March 9 1963 LAPD officers Ian Campbell and Karl Hettinger pulled over a suspicious car containing armed robbers Greogory Ulas Powell and Jimmy Lee Smith. Following an armed stand off, officer Hettinger was forced to relinquish his weapon, which resulted in both officers being kidnapped and driven to a lonely onion field outside Bakersfield, where officer Campbell was murdered.
Crimeziners who have read Joseph Wambaugh’s classic account of this crime will remember how slowly the gears of justice ground in a case that resulted in a public realization that the Dragnet generation of omnipotent policing had ended, ushering in a bold new era of lawless brutality.
This week a new sign that reads “Ian Campbell Square” has been installed at Gower Street and Carlos Avenue, the junction where the two cops were kidnapped. At the dedication Crimezine favorite, author James Ellroy, read the Scottish Pipers Incantation quoted in Wambaugh’s book. “The wild insistent pipes and the marching feet defiantly answer that there is no more death,” Ellroy said. “Ian, rest in peace.”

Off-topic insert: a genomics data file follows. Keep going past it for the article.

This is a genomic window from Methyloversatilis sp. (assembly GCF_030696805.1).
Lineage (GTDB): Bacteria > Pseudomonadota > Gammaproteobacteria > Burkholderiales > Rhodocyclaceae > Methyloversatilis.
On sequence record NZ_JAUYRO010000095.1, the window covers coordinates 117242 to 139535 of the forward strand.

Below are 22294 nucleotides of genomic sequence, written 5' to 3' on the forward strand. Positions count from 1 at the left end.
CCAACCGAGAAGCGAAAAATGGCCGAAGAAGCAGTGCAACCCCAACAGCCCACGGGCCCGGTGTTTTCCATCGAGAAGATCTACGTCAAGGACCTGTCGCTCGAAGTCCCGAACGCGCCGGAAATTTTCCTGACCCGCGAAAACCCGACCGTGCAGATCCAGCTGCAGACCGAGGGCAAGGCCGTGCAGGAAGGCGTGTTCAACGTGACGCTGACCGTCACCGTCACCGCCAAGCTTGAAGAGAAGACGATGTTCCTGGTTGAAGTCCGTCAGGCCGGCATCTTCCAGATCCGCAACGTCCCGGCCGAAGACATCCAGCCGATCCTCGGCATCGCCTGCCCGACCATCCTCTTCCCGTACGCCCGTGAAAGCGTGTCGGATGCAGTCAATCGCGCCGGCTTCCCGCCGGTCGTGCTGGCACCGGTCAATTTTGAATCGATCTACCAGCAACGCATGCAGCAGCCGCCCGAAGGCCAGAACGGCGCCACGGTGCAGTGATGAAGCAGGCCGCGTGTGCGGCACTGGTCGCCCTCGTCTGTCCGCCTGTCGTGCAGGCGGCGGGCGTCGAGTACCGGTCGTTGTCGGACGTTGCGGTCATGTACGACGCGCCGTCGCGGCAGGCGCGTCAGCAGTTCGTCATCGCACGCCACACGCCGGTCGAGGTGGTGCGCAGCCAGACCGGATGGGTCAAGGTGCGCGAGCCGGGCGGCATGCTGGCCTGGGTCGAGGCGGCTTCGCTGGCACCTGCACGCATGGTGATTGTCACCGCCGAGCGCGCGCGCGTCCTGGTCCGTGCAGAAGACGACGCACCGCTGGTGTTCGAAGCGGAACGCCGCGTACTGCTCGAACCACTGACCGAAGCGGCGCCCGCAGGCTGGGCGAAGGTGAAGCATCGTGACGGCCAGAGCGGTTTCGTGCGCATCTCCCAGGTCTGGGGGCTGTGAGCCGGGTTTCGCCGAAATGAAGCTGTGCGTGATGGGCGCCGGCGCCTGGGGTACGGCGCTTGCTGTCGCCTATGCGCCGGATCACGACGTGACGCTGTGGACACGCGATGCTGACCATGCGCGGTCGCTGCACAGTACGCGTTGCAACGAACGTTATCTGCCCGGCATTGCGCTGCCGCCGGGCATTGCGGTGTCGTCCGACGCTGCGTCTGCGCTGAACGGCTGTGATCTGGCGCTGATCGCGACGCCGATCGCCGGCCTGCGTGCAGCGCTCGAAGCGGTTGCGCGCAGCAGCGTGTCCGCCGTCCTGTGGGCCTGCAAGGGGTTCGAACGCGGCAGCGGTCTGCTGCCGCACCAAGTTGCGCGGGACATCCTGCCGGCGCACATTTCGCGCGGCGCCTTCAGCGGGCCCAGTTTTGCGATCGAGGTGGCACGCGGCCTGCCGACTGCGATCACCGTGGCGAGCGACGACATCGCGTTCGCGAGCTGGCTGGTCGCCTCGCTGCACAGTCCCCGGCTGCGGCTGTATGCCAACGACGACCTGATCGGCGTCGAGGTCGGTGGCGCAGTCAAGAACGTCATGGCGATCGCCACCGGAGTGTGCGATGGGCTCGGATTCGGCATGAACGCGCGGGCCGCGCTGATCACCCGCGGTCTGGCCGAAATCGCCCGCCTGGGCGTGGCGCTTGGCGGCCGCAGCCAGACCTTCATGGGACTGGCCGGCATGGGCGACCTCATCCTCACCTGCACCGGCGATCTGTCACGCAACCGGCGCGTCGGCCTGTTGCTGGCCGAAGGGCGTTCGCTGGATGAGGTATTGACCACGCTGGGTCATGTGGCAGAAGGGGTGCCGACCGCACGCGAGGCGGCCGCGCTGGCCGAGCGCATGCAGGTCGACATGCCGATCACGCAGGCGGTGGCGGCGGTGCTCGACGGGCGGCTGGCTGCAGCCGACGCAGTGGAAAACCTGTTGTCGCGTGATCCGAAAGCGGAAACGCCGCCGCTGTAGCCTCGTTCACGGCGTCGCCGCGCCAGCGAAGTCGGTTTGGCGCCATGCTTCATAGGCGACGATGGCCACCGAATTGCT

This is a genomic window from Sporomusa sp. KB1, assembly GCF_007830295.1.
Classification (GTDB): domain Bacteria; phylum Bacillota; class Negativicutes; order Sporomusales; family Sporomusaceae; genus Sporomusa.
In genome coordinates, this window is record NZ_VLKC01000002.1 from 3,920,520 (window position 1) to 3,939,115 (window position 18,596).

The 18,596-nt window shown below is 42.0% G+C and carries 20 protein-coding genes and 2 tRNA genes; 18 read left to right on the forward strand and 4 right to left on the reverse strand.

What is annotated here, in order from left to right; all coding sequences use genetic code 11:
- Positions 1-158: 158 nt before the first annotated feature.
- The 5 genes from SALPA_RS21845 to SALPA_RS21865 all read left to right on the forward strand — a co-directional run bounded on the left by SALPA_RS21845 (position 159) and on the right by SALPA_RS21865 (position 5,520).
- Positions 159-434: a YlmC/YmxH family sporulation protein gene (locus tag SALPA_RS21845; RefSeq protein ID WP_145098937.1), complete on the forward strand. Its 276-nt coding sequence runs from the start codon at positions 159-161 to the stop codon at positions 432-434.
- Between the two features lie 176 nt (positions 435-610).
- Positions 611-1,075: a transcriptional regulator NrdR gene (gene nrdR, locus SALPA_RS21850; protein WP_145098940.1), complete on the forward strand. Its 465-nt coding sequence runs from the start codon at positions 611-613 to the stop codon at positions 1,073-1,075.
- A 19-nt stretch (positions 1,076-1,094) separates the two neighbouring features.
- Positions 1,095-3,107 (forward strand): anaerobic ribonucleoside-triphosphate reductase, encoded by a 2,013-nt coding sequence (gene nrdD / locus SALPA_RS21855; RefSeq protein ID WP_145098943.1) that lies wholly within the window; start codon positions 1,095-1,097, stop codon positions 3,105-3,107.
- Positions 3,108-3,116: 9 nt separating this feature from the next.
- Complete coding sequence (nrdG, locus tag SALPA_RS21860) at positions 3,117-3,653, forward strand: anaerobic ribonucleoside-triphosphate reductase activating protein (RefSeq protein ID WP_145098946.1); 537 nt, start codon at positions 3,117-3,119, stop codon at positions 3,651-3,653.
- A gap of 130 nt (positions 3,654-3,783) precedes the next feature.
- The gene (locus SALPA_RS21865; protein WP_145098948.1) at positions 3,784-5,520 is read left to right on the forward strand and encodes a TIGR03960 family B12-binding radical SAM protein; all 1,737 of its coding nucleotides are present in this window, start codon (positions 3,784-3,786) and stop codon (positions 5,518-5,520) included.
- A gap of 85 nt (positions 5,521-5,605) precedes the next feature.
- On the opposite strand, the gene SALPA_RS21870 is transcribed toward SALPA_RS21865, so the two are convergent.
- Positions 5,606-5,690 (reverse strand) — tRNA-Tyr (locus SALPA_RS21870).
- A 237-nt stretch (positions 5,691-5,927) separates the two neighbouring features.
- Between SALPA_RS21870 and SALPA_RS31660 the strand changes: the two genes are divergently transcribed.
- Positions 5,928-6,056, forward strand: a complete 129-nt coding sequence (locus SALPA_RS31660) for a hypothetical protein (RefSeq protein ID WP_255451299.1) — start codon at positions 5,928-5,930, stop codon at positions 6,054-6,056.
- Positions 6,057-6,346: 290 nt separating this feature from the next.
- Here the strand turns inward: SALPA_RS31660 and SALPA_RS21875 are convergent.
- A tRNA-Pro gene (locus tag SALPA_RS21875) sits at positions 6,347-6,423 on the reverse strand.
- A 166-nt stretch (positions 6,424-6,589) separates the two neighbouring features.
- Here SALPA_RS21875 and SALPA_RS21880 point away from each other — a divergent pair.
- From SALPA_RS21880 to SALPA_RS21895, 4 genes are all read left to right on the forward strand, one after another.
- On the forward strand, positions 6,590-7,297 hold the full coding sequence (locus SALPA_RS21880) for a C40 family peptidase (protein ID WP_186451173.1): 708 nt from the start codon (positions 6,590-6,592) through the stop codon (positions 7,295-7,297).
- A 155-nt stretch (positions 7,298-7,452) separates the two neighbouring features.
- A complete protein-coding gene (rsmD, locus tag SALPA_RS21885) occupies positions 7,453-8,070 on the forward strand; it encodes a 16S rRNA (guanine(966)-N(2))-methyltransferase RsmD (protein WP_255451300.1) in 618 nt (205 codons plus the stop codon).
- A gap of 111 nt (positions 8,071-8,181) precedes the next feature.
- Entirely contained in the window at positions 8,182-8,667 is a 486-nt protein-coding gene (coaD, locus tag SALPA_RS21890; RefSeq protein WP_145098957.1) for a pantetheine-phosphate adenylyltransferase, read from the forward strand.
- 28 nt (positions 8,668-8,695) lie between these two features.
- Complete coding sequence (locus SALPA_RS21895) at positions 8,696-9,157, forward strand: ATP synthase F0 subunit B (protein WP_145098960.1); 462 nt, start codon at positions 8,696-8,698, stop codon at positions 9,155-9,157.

The words must have echoed around the California Medical facility in Vacaville, because as soon as they had they been uttered, Gregory Powell was dead from prostate cancer. Powell 79 who escaped the death penalty after killing Campbell was denied parole 11 times, most recently in 2010. Powell associate Smith was paroled but continued to have run-ins with the law. He died in 2007 while imprisoned for a parole violation.
Officer Campbell’s daughter, Valerie Campbell-Moniz, from El Dorado County witnessed the unveiling. Only 3 years old when she lost her father, she has spent her life following the fates of the killers.
LAPD’s bagpipe ensemble, played at the dedication. Campbell, who died at 31, had played the pipes since childhood. Bagpipes were played at his funeral, a tradition the LAPD has continued for every fallen officer.
The tale of Campbell and Hettinger is taught to every LAPD recruit. New strategies and procedures were implemented, as a result of this case including how officers approach vehicles, position themselves, communicate and keep control of their guns. It’s not uncommon for a veteran officer to drive a rookie to the intersection where Campbell and Hettinger were kidnapped.